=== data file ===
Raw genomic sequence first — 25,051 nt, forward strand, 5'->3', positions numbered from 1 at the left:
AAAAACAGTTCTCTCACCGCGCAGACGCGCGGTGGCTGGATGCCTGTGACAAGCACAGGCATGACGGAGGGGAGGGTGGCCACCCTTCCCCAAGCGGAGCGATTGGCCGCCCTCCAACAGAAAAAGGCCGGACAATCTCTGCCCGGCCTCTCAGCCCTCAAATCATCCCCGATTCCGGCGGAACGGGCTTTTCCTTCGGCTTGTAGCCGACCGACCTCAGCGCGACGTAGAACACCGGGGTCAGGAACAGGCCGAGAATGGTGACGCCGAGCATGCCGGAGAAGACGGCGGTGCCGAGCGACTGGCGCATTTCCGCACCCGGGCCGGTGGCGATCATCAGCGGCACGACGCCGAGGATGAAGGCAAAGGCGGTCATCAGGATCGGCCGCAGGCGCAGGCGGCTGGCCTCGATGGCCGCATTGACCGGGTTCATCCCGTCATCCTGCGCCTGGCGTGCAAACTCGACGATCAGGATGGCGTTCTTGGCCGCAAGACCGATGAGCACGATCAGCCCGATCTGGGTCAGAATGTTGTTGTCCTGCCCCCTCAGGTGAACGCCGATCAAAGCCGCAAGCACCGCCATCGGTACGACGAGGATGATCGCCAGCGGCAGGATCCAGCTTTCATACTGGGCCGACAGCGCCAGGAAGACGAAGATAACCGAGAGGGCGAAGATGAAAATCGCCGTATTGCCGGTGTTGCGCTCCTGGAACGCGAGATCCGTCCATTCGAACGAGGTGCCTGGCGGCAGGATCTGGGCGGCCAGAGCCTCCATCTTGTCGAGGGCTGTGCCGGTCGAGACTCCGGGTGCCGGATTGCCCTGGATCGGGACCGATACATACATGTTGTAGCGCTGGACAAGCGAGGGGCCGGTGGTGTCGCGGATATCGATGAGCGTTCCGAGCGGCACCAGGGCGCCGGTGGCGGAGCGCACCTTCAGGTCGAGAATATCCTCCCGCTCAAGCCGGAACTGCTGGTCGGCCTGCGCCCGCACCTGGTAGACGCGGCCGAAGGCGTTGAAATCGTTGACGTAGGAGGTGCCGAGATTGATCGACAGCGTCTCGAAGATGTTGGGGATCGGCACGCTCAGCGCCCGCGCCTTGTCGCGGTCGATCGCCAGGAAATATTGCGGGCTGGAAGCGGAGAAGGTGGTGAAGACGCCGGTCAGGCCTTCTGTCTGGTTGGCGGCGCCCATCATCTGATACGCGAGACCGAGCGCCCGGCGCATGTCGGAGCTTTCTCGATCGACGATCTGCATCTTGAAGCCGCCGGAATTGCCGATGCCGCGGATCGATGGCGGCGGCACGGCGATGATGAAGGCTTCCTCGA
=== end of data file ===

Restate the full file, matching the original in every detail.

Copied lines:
Raw genomic sequence first — 25,051 nt, forward strand, 5'->3', positions numbered from 1 at the left:
AAAAACAGTTCTCTCACCGCGCAGACGCGCGGTGGCTGGATGCCTGTGACAAGCACAGGCATGACGGAGGGGAGGGTGGCCACCCTTCCCCAAGCGGAGCGATTGGCCGCCCTCCAACAGAAAAAGGCCGGACAATCTCTGCCCGGCCTCTCAGCCCTCAAATCATCCCCGATTCCGGCGGAACGGGCTTTTCCTTCGGCTTGTAGCCGACCGACCTCAGCGCGACGTAGAACACCGGGGTCAGGAACAGGCCGAGAATGGTGACGCCGAGCATGCCGGAGAAGACGGCGGTGCCGAGCGACTGGCGCATTTCCGCACCCGGGCCGGTGGCGATCATCAGCGGCACGACGCCGAGGATGAAGGCAAAGGCGGTCATCAGGATCGGCCGCAGGCGCAGGCGGCTGGCCTCGATGGCCGCATTGACCGGGTTCATCCCGTCATCCTGCGCCTGGCGTGCAAACTCGACGATCAGGATGGCGTTCTTGGCCGCAAGACCGATGAGCACGATCAGCCCGATCTGGGTCAGAATGTTGTTGTCCTGCCCCCTCAGGTGAACGCCGATCAAAGCCGCAAGCACCGCCATCGGTACGACGAGGATGATCGCCAGCGGCAGGATCCAGCTTTCATACTGGGCCGACAGCGCCAGGAAGACGAAGATAACCGAGAGGGCGAAGATGAAAATCGCCGTATTGCCGGTGTTGCGCTCCTGGAACGCGAGATCCGTCCATTCGAACGAGGTGCCTGGCGGCAGGATCTGGGCGGCCAGAGCCTCCATCTTGTCGAGGGCTGTGCCGGTCGAGACTCCGGGTGCCGGATTGCCCTGGATCGGGACCGATACATACATGTTGTAGCGCTGGACAAGCGAGGGGCCGGTGGTGTCGCGGATATCGATGAGCGTTCCGAGCGGCACCAGGGCGCCGGTGGCGGAGCGCACCTTCAGGTCGAGAATATCCTCCCGCTCAAGCCGGAACTGCTGGTCGGCCTGCGCCCGCACCTGGTAGACGCGGCCGAAGGCGTTGAAATCGTTGACGTAGGAGGTGCCGAGATTGATCGACAGCGTCTCGAAGATGTTGGGGATCGGCACGCTCAGCGCCCGCGCCTTGTCGCGGTCGATCGCCAGGAAATATTGCGGGCTGGAAGCGGAGAAGGTGGTGAAGACGCCGGTCAGGCCTTCTGTCTGGTTGGCGGCGCCCATCATCTGATACGCGAGACCGAGCGCCCGGCGCATGTCGGAGCTTTCTCGATCGACGATCTGCATCTTGAAGCCGCCGGAATTGCCGATGCCGCGGATCGATGGCGGCGGCACGGCGATGATGAAGGCTTCCTCGA